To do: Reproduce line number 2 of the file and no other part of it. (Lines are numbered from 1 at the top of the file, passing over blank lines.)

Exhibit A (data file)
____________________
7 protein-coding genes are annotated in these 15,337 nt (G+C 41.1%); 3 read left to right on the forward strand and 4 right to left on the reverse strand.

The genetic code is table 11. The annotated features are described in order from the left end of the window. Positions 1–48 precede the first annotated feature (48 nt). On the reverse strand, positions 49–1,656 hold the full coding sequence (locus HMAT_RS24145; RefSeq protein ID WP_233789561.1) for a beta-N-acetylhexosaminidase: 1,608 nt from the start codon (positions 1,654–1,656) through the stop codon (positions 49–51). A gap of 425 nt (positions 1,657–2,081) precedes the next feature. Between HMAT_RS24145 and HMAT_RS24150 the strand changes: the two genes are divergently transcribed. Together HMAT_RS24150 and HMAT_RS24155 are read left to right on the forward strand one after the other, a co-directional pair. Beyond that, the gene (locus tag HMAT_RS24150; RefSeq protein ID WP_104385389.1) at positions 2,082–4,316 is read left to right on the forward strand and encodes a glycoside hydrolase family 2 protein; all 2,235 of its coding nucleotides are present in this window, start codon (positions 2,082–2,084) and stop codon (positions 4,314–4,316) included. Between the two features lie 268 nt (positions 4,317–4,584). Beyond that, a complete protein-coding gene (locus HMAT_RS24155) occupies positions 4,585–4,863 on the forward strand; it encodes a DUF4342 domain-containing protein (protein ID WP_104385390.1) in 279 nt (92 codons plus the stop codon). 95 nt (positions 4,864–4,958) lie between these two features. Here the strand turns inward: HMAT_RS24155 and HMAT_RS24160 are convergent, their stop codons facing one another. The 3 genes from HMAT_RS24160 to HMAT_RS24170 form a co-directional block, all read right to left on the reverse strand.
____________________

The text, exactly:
The genetic code is table 11. The annotated features are described in order from the left end of the window. Positions 1–48 precede the first annotated feature (48 nt). On the reverse strand, positions 49–1,656 hold the full coding sequence (locus HMAT_RS24145; RefSeq protein ID WP_233789561.1) for a beta-N-acetylhexosaminidase: 1,608 nt from the start codon (positions 1,654–1,656) through the stop codon (positions 49–51). A gap of 425 nt (positions 1,657–2,081) precedes the next feature. Between HMAT_RS24145 and HMAT_RS24150 the strand changes: the two genes are divergently transcribed. Together HMAT_RS24150 and HMAT_RS24155 are read left to right on the forward strand one after the other, a co-directional pair. Beyond that, the gene (locus tag HMAT_RS24150; RefSeq protein ID WP_104385389.1) at positions 2,082–4,316 is read left to right on the forward strand and encodes a glycoside hydrolase family 2 protein; all 2,235 of its coding nucleotides are present in this window, start codon (positions 2,082–2,084) and stop codon (positions 4,314–4,316) included. Between the two features lie 268 nt (positions 4,317–4,584). Beyond that, a complete protein-coding gene (locus HMAT_RS24155) occupies positions 4,585–4,863 on the forward strand; it encodes a DUF4342 domain-containing protein (protein ID WP_104385390.1) in 279 nt (92 codons plus the stop codon). 95 nt (positions 4,864–4,958) lie between these two features. Here the strand turns inward: HMAT_RS24155 and HMAT_RS24160 are convergent, their stop codons facing one another. The 3 genes from HMAT_RS24160 to HMAT_RS24170 form a co-directional block, all read right to left on the reverse strand.